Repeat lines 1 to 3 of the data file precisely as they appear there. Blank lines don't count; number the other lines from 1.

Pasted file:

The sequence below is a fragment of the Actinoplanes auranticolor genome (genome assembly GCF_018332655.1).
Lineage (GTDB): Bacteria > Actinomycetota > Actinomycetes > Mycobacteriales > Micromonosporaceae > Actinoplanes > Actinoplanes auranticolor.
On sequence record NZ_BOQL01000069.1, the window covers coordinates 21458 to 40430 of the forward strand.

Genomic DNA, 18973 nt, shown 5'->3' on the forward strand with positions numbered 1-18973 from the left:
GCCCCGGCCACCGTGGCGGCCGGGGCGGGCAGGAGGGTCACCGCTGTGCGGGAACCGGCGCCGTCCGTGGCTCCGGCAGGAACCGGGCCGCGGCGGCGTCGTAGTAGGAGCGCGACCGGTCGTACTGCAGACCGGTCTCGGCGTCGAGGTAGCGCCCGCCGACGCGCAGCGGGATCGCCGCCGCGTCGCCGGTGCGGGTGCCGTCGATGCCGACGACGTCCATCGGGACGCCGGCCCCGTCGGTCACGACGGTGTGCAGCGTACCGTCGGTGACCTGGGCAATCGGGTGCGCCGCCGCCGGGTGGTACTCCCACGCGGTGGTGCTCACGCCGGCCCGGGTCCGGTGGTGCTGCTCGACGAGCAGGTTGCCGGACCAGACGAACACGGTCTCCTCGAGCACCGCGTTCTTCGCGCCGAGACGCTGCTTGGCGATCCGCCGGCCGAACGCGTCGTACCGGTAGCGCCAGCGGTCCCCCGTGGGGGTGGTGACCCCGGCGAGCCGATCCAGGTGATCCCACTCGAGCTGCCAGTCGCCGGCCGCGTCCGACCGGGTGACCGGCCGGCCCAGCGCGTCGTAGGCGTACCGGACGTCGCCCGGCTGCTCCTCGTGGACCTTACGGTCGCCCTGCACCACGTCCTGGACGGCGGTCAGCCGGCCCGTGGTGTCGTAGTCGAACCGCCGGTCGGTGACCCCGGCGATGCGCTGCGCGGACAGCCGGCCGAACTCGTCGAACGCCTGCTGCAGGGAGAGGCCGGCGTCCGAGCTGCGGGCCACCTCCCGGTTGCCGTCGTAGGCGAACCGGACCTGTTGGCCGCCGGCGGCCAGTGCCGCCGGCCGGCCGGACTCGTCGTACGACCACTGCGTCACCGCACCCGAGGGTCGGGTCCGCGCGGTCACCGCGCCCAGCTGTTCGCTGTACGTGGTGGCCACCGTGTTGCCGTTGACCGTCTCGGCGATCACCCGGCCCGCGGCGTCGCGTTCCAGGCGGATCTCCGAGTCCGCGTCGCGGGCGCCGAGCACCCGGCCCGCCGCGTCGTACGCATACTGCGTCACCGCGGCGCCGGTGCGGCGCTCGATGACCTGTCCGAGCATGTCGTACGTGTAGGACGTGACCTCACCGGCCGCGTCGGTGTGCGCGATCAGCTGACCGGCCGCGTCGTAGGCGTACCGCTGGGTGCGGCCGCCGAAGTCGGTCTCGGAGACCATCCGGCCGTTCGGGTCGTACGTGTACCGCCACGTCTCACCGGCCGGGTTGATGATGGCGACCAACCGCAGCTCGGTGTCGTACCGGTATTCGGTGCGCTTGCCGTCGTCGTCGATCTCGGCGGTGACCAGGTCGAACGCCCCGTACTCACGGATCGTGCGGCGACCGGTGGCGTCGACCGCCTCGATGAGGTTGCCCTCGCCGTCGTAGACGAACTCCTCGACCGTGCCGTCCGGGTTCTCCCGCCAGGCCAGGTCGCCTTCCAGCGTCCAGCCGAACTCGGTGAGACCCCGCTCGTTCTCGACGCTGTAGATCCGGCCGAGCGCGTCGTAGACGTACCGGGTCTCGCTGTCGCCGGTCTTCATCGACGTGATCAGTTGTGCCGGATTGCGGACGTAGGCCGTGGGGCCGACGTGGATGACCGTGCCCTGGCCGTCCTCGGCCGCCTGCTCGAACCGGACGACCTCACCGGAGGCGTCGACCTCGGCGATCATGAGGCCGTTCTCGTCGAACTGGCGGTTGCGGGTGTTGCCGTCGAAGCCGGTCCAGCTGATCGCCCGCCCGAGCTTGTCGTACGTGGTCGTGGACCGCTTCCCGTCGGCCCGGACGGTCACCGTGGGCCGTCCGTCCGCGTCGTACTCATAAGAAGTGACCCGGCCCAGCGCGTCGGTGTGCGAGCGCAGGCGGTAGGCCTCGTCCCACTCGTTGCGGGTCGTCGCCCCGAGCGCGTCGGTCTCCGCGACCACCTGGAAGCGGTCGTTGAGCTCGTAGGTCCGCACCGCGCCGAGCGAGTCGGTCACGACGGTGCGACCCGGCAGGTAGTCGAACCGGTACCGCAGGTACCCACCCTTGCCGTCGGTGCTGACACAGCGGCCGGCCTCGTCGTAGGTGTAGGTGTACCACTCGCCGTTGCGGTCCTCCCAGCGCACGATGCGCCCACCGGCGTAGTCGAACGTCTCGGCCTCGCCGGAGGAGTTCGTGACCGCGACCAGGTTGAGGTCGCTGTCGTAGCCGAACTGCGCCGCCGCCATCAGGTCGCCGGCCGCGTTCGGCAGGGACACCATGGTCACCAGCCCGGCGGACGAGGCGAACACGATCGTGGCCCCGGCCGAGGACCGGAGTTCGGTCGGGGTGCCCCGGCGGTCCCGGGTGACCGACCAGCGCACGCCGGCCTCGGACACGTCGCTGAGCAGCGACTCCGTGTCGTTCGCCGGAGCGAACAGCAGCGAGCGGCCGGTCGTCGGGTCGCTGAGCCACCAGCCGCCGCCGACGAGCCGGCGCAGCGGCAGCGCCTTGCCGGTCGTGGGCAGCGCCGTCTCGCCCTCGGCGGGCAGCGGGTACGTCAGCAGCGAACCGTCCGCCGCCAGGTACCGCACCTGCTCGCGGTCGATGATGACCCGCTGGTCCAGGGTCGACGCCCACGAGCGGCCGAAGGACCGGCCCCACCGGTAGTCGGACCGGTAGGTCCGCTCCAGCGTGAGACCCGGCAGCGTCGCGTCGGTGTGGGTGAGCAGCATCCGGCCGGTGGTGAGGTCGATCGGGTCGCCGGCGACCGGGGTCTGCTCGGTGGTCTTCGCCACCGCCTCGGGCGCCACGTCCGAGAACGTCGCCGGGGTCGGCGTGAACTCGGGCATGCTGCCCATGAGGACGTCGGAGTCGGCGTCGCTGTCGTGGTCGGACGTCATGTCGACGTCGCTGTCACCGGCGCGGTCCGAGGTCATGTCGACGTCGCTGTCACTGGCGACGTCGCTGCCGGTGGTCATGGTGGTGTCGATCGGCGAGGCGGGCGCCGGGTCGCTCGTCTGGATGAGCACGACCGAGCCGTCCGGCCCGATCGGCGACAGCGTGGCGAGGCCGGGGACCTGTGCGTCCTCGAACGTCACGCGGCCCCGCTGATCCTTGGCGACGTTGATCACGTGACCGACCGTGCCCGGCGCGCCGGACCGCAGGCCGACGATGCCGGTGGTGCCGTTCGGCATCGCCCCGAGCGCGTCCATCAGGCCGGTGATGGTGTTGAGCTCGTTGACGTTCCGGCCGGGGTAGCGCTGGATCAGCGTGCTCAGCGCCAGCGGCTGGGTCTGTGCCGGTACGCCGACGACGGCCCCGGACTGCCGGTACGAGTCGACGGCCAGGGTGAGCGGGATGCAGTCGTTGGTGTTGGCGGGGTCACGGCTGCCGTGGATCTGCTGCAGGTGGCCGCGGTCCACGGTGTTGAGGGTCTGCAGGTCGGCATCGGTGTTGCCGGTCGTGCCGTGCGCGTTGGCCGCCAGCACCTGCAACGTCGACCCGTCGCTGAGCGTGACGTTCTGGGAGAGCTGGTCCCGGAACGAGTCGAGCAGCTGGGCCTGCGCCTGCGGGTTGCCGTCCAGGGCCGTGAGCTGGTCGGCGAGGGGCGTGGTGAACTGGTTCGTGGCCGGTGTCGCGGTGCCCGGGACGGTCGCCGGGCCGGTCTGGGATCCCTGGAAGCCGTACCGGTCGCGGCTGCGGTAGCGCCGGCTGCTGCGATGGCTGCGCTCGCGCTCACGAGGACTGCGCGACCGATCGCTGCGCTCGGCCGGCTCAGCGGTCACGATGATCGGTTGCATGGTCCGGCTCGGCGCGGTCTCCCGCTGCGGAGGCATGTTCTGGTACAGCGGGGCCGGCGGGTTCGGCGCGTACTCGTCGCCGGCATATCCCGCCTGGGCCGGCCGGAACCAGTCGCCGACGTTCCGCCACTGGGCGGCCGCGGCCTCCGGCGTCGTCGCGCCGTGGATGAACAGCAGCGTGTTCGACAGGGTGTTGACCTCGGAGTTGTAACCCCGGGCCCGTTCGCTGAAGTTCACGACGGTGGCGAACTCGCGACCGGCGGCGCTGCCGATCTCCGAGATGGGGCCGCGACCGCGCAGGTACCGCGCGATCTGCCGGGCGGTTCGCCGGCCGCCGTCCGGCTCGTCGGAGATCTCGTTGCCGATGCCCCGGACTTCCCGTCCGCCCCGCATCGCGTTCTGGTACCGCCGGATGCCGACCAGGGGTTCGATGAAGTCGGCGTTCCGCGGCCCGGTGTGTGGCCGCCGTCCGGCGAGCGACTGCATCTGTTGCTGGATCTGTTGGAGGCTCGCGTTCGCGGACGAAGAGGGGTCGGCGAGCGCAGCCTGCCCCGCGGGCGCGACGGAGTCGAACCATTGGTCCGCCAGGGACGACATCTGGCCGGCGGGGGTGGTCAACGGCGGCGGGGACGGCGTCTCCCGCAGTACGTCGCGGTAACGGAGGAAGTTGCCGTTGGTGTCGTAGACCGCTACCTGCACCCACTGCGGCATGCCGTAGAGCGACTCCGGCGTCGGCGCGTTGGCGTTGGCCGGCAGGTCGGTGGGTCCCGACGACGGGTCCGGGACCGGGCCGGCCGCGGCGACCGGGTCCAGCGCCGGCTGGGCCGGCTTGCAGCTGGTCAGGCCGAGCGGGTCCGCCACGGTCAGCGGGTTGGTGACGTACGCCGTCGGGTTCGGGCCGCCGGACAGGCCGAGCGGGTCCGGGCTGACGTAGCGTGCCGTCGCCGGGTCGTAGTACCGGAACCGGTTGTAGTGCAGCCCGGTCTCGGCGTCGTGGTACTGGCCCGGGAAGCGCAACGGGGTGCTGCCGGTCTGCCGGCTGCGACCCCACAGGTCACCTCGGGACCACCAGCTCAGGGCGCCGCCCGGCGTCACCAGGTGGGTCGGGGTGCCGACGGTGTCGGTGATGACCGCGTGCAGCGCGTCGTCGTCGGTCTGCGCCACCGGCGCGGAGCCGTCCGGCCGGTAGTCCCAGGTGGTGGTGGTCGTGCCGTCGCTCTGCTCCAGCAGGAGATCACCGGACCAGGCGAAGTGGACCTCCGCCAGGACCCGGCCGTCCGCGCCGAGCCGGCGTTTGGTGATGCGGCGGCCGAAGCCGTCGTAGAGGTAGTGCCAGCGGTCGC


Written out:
The sequence below is a fragment of the Actinoplanes auranticolor genome (genome assembly GCF_018332655.1).
Lineage (GTDB): Bacteria > Actinomycetota > Actinomycetes > Mycobacteriales > Micromonosporaceae > Actinoplanes > Actinoplanes auranticolor.
On sequence record NZ_BOQL01000069.1, the window covers coordinates 21458 to 40430 of the forward strand.